March 6, there was no escaping the fact that the spread of the novel coronavirus would soon upend American life.
There were confirmed cases in two dozen states, including Washington, where a state of emergency had been declared after at least 10 people died in the previous week in connection with a single nursing home. New York City was experiencing an alarming upward trend in cases. A cruise ship carrying infected passengers idled off the California coast, waiting for a port to allow them to disembark. Hospitals, nursing homes and health officials around the country worried over a lack of testing capabilities and a shortage of medical equipment.
The annual music festival South by Southwest was canceled that day, joining an array of scuttled movie releases and concert tours. The Dow plunged nearly 1,000 points. And just a day earlier, the chief of the World Health Organization (WHO) had explicitly beseeched world leaders to prepare, warning that the “epidemic can be pushed back, but only with a collective, coordinated and comprehensive approach that engages the entire machinery of government.”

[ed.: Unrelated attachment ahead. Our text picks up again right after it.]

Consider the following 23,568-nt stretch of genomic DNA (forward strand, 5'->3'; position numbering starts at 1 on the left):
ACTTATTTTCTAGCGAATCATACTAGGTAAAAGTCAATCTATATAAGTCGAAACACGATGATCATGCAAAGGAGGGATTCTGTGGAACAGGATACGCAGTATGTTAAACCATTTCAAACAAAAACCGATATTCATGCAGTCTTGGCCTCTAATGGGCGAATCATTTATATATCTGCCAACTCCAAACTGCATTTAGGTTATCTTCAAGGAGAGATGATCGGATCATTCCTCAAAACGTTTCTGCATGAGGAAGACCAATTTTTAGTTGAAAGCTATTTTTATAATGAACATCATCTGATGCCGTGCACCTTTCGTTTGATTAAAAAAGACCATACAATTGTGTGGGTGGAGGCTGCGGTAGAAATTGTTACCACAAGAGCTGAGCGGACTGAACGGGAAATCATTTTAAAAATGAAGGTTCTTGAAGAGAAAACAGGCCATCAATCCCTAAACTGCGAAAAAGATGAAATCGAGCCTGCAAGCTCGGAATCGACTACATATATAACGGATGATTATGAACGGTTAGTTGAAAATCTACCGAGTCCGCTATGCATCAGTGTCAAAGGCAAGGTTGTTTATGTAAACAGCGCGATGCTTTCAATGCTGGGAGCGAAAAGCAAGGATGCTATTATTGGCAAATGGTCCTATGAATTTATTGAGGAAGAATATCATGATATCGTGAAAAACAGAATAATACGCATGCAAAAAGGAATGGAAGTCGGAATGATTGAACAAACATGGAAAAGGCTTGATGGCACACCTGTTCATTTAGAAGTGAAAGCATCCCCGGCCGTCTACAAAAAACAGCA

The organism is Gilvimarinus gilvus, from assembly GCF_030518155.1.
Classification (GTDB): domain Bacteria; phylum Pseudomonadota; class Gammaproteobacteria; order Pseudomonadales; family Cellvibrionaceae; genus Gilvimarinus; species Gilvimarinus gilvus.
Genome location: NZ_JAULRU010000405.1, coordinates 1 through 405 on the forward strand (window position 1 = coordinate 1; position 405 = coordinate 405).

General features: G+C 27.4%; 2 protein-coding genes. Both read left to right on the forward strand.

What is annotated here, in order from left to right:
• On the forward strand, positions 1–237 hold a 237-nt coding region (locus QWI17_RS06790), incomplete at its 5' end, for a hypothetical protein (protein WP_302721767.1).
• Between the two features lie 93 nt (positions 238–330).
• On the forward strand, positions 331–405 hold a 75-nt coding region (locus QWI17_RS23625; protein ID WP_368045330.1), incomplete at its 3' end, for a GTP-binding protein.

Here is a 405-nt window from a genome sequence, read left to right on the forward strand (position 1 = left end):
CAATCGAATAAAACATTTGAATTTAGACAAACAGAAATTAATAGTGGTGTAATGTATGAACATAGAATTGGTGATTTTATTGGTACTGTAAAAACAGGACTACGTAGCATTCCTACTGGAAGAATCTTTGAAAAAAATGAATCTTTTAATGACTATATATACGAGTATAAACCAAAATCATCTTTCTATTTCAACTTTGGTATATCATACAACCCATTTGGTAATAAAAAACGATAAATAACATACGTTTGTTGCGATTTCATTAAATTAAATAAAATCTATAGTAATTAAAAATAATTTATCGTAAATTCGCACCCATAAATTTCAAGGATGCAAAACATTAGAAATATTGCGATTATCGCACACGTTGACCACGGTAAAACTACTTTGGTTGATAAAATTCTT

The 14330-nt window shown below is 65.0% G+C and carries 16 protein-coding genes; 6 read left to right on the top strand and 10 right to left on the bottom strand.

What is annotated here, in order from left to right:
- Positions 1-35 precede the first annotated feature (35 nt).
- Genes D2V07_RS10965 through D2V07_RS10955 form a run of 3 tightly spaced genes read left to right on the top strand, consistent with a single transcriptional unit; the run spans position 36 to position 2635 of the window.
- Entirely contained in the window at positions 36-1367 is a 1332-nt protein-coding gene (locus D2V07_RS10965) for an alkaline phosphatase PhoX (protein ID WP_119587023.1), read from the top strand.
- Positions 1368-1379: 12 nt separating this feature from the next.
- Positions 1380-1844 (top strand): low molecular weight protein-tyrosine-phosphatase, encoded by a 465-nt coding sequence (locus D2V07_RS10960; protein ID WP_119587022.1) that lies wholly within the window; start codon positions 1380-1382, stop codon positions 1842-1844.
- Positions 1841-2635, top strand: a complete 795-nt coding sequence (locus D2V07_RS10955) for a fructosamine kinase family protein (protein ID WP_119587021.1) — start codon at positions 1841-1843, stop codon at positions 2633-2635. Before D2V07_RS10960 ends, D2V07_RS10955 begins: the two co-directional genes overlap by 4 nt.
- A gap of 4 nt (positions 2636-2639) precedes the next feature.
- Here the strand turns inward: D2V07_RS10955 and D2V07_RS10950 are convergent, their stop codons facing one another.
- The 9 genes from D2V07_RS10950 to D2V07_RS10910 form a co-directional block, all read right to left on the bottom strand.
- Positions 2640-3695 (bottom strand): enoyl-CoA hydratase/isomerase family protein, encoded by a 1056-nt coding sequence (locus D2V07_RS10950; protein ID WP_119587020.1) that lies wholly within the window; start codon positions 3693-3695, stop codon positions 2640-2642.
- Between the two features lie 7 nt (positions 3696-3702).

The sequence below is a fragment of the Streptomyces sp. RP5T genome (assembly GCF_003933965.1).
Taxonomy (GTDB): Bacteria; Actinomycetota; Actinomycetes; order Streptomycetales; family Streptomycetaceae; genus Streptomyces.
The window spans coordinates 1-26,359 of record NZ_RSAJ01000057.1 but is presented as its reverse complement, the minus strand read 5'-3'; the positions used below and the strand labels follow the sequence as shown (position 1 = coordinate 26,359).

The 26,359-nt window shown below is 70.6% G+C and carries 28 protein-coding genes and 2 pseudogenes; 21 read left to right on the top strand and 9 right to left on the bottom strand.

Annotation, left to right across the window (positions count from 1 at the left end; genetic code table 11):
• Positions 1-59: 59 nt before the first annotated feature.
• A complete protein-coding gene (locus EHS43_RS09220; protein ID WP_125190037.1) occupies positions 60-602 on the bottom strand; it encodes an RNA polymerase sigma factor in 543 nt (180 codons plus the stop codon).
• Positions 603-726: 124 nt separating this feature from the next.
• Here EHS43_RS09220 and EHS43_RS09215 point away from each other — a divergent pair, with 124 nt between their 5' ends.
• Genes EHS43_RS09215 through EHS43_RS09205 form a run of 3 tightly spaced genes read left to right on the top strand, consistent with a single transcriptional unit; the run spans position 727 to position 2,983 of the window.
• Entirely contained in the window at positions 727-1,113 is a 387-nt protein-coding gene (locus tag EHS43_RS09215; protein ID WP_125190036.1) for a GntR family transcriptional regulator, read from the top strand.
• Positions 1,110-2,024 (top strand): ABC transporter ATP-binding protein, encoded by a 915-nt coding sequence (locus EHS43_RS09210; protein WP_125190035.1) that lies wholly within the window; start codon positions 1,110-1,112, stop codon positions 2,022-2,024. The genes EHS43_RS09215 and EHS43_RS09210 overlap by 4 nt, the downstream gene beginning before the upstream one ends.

Armed with all of that evidence, President Donald Trump spent the next week treating COVID-19 in much the same way that he had over the previous two months: he hosted large gatherings at Mar-a-Lago, went golfing, attended fundraisers, dispensed misinformation about the virus and flouted social distancing guidelines known to stem its spread. If his behavior was meant to be a model for Americans to follow, the message was clear — life could proceed as normal.
Trump and his closest supporters now insist that he always understood the threat COVID-19 posed to the U.S., despite his repeated assurances that it was under control and less harmful than the flu. But perhaps the clearest indication of Trump’s dismissal of the threat the virus posed is an examination of how he spent the week leading up to Friday March 13, when he declared that the virus constituted a national emergency.